Farouk I of Egypt (February 11, 1920 – March 18, 1965), was the tenth ruler from the Muhammad Ali Dynasty and the penultimate King of Egypt and Sudan, succeeding his father, Fuad I, in 1936. His sister Fawzia was Queen of Iran for 8 years. His full title was "His Majesty Farouk I, by the grace of God, King of Egypt and of Sudan, Sovereign of Nubia, of Kordofan and of Darfur." He was overthrown in the Egyptian Revolution of 1952, and was forced to abdicate in favor of his infant son Ahmed Fuad. He remained loyal to his country even after his exile. He died in Italy.From Madmonarchs:
Farouk was undeniably a very charming man, but he was also capricious and irresponsible. He was immensely rich and loved to gamble, but Farouk was also a miser and a cleptomaniac. If he wanted something, he took it. He not only stole from his subjects, but also from Winston Churchill and the Shah of Persia’s coffin. Even with women, he seemed to prefer other men’s fiancées or wives, and he didn’t take no for an answer. If there were seven deadly sins, it was said, Farouk would find an eight.
Farouk used to go to nightclubs, and then sleep the whole morning. He had caviar for breakfast, eating it directly from a can. Large quantities of boiled eggs, toast, lobster, steak, lamb, chicken, and pigeon usually followed. He liked fizzy drinks and drank at least 30 bottles a day. After having a series of nightmares about lions, Farouk went to Cairo Zoo, and shot its lions in their cage. The nightmares, however, continued.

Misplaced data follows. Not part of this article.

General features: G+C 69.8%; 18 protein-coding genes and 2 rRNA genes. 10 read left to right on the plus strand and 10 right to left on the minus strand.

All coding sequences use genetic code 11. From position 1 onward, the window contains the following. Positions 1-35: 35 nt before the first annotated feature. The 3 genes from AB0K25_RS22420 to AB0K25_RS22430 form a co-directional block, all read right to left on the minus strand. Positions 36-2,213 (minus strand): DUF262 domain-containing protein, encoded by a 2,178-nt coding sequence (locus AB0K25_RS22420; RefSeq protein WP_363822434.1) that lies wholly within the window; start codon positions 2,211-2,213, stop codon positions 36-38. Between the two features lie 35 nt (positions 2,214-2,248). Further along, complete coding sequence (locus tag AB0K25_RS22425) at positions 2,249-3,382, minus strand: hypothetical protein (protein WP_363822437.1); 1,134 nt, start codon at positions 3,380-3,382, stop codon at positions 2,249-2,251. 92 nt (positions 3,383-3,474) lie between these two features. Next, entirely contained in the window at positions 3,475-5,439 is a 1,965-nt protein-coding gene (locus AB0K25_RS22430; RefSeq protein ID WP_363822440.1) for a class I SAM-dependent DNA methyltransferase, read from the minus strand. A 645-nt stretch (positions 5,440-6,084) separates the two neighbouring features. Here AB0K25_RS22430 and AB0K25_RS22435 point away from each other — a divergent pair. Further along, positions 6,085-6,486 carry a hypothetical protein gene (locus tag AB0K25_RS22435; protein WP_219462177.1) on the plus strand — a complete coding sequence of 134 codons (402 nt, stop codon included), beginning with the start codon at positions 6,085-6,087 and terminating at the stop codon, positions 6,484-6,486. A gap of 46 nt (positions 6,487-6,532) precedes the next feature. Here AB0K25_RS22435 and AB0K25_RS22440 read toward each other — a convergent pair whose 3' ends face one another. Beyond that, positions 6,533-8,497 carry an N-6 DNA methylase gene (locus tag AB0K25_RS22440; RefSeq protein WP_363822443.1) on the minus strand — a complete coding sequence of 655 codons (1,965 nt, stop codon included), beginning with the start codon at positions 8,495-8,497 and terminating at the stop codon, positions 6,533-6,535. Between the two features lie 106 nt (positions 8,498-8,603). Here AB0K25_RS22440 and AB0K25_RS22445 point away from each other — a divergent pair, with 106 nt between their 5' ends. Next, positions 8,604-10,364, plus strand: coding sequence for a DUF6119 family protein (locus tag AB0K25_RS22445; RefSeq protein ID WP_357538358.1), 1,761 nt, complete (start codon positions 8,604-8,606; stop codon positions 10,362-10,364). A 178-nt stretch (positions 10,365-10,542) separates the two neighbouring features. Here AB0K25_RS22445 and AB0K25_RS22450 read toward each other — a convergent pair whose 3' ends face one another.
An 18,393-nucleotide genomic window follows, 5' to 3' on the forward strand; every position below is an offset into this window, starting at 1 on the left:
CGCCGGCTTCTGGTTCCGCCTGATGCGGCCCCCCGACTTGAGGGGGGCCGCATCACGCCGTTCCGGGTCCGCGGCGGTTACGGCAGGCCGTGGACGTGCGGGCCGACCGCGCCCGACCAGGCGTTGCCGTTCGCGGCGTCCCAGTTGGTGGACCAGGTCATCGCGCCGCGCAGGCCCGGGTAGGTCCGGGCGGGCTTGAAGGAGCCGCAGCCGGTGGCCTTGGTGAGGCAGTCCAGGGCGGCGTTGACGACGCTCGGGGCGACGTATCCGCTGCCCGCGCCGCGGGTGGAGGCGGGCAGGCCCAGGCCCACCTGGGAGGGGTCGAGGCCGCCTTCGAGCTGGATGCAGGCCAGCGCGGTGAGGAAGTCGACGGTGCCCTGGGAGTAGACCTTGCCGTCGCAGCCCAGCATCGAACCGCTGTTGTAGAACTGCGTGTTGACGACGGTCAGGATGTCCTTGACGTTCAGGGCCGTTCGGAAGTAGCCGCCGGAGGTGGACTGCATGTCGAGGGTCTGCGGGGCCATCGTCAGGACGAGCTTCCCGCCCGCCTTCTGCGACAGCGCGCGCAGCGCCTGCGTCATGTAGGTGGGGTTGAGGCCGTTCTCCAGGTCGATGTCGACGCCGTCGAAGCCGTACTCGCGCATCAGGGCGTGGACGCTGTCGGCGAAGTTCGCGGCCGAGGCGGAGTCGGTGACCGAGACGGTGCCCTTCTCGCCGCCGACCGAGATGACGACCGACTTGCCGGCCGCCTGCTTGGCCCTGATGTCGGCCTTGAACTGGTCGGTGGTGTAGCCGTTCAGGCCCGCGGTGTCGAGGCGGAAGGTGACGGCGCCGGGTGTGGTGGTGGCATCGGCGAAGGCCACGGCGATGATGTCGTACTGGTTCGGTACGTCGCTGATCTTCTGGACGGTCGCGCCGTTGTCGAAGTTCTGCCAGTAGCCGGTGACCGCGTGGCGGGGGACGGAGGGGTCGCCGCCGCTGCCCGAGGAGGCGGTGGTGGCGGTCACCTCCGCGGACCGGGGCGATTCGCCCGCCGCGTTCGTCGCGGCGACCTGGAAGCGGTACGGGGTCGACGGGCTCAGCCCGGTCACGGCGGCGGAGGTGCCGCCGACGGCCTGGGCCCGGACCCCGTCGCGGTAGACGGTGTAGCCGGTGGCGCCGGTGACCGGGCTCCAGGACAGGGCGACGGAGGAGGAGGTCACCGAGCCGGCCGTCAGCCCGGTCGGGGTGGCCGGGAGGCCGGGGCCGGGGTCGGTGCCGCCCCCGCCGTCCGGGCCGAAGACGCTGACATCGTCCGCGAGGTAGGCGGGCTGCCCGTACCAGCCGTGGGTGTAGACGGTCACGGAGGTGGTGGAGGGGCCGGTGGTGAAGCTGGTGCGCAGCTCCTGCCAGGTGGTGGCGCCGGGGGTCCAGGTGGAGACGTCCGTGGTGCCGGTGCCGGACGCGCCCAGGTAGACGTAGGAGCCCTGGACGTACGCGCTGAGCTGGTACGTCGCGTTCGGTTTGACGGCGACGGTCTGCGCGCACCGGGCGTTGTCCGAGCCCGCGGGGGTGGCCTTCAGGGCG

Farouk owned several villa’s, yachts and airplanes, and more than 100 cars. He had all his cars sprayed red and forbade his subjects to own a red vehicle. That way he could drive recklessly without being stopped by the police. When Farouk raced by in one of his red cars, people ran for their lives. When another car tried to pass him, Farouk shot at its tires. Supposedly, an ambulance followed him to pick up casualties.
Although he was immensely rich, Farouk was a cleptomaniac. He stole everything he fancied. He had even taken pickpocket lessons from a professional thief. At official receptions and parties, Farouk pick-pocketed watches, wallets and cigarette lighters. He even stole Winston Churchill’s pocket watch. When, in 1944, the Shah of Persia had died, and his coffin landed in Cairo, Farouk stole the ceremonial sword, belt and medals from the corpse, thus straining the relations between Egypt and Persia. After Farouk’s deposition, they were finally returned to Persia. When Farouk visited people, they put away their precious items, because the next morning a truck would come from the palace to collect the things Farouk fancied. He was especially font of weapons, coins and stamps.